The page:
I’d like to say a huge thank you to Warddeken for such a special opportunity. It was a real privilege to help out and to see the skills and knowledge of experienced Warddeken rangers being shared with landowners, their families and school kids. 

Ecologist Terry Mahney with Warddeken Ranger Justin (right) and Traditional Owner Judah (left) set up a camera trap to look for rock possum. Photo Allana Brown.<br/> Ecologist Terry Mahney with Warddeken Ranger Justin (right) and Traditional Owner Judah (left) set up a camera trap to look for rock possum. Photo Allana Brown.
Warddeken Junior Rangers show Northern two-lined Dragons (Diporiphora bilineata), all caught in pitfall traps.  Photo Allana Brown.<br/> Warddeken Junior Rangers show Northern two-lined Dragons (Diporiphora bilineata), all caught in pitfall traps. Photo Allana Brown.
Warddeken rangers set a pitfall trap and drift line—great for catching small reptiles. Photo Allana Brown.<br/> Warddeken rangers set a pitfall trap and drift line—great for catching small reptiles. Photo Allana Brown.
Senior Ranger and Warddeken Director Terrah Guymala records habitat values at one of survey sites. Photo Allana Brown.<br/> Senior Ranger and Warddeken Director Terrah Guymala records habitat values at one of survey sites. Photo Allana Brown.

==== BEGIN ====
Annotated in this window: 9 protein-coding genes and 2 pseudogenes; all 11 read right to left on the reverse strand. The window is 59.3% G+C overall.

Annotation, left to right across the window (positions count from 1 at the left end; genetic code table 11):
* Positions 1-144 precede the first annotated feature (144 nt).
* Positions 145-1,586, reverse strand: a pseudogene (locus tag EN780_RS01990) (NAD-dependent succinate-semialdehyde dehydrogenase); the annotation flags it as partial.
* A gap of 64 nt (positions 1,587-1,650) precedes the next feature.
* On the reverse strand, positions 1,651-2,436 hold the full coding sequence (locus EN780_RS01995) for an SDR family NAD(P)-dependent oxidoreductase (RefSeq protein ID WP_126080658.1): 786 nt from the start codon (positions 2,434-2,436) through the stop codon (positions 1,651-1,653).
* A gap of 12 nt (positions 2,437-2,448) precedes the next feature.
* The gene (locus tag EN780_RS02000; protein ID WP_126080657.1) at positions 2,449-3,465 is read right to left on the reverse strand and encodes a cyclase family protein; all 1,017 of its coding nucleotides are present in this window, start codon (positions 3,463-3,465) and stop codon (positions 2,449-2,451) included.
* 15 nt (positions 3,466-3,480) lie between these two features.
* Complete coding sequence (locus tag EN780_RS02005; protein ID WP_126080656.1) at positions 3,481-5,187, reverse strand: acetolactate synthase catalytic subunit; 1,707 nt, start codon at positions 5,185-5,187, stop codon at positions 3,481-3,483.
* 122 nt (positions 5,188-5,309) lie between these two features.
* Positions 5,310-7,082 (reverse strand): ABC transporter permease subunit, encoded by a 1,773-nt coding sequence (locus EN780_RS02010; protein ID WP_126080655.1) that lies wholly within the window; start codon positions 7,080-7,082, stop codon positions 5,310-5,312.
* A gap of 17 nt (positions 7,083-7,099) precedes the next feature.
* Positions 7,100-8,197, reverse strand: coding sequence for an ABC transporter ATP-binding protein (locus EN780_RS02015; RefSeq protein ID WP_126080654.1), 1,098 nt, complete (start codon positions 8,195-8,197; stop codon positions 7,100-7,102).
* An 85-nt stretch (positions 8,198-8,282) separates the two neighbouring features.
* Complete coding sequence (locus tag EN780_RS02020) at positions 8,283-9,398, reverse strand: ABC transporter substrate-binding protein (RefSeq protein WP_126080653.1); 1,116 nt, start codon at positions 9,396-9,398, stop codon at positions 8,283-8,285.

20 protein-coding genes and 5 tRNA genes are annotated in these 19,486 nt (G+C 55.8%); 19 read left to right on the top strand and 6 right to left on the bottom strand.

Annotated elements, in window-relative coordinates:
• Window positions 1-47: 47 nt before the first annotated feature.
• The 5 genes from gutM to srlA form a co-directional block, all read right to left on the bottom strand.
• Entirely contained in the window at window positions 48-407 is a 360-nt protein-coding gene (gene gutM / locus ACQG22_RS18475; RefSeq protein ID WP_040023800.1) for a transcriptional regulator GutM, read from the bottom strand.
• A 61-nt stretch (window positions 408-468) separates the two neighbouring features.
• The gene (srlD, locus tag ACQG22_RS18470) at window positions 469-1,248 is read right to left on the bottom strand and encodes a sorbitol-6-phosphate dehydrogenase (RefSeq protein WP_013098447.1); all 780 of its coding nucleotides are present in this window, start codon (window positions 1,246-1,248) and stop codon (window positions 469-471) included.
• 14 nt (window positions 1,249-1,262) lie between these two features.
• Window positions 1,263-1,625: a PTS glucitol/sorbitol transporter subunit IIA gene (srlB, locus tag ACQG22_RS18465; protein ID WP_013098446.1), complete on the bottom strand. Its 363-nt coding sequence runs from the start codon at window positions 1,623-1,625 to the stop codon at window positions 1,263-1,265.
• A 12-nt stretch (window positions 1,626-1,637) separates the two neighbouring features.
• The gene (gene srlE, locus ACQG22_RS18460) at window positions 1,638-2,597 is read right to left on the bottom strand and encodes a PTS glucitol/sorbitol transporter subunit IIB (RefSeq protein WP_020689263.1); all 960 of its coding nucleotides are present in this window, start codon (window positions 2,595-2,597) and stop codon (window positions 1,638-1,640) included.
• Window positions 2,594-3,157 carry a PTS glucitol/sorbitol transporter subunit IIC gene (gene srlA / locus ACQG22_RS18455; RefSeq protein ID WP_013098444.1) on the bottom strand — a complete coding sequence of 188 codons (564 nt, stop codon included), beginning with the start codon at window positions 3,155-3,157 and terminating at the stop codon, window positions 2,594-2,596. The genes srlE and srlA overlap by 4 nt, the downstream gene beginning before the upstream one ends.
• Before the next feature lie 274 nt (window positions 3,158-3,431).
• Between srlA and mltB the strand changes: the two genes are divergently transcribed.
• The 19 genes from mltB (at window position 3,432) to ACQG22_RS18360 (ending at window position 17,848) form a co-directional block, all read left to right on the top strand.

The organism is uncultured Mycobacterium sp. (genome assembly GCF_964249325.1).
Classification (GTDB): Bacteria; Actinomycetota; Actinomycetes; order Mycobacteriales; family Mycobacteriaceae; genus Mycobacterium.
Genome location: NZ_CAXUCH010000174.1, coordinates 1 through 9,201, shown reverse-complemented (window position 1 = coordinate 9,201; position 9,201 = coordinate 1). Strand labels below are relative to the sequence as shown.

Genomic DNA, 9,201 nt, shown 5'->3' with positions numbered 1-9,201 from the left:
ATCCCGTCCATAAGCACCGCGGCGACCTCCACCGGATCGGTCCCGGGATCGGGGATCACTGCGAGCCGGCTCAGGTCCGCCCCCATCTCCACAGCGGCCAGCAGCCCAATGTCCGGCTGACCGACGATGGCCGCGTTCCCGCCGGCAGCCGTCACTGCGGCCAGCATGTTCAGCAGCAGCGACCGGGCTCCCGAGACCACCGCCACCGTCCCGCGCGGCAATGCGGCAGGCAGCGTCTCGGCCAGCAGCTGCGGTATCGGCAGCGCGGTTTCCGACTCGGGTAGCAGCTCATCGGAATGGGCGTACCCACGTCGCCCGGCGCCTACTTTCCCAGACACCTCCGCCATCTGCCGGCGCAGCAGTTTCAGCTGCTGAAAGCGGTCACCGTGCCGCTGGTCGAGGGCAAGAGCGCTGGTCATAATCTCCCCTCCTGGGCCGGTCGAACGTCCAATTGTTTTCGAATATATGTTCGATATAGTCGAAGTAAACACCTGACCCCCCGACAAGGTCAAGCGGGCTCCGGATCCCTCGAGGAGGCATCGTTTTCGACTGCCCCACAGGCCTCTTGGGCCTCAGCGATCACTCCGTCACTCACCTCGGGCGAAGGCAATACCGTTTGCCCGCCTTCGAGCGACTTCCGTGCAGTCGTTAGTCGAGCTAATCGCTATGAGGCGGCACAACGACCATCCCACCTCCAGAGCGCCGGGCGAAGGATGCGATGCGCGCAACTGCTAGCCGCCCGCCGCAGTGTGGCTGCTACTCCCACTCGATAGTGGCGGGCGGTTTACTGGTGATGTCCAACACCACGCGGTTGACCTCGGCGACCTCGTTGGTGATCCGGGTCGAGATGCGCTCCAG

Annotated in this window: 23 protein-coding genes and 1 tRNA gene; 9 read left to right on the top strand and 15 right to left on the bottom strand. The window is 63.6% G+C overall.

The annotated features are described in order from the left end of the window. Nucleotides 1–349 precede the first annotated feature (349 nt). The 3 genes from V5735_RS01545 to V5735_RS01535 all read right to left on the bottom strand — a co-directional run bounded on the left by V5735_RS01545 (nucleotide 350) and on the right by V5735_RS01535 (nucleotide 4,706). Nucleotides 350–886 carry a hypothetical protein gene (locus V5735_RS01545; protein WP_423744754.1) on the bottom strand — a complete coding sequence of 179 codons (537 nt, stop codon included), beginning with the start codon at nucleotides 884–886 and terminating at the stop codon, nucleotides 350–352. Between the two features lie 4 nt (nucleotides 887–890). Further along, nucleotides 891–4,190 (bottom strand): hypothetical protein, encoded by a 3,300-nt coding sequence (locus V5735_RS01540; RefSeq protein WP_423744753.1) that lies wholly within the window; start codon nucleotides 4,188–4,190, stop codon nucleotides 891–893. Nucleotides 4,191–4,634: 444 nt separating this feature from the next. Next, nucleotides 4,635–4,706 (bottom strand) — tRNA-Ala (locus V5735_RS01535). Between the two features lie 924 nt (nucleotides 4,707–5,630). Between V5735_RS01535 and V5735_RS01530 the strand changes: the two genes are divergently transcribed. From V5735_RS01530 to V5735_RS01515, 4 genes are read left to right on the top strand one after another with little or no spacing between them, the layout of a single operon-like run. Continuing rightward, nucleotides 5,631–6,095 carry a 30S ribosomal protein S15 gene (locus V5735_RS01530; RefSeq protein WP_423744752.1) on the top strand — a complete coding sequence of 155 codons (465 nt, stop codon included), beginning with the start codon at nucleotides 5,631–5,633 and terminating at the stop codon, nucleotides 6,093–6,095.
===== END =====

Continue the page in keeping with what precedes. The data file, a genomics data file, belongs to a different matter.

“Release the dragons!” was our catchphrase during the afternoon trap checks—here Alex returns a young two-lined dragon to his home at site 5.  Photo Allana Brown.<br/> “Release the dragons!” was our catchphrase during the afternoon trap checks—here Alex returns a young two-lined dragon to his home at site 5. Photo Allana Brown.
One of the Traditional Owners of Baby Dreaming Country, Conrad Maralngurra, with his family at a survey site. Photo Allana Brown.<br/> One of the Traditional Owners of Baby Dreaming Country, Conrad Maralngurra, with his family at a survey site. Photo Allana Brown.
Team photo: it was a real privilege to join in with Warddeken’s survey and to work with such a passionate and enthusiastic team. Gamak! Photo Allana Brown.<br/> Team photo: it was a real privilege to join in with Warddeken’s survey and to work with such a passionate and enthusiastic team. Gamak! Photo Allana Brown.
Shade covers over the pitfall traps ensure animals are comfortable as they await release. Photo Allana Brown.<br/> Shade covers over the pitfall traps ensure animals are comfortable as they await release. Photo Allana Brown.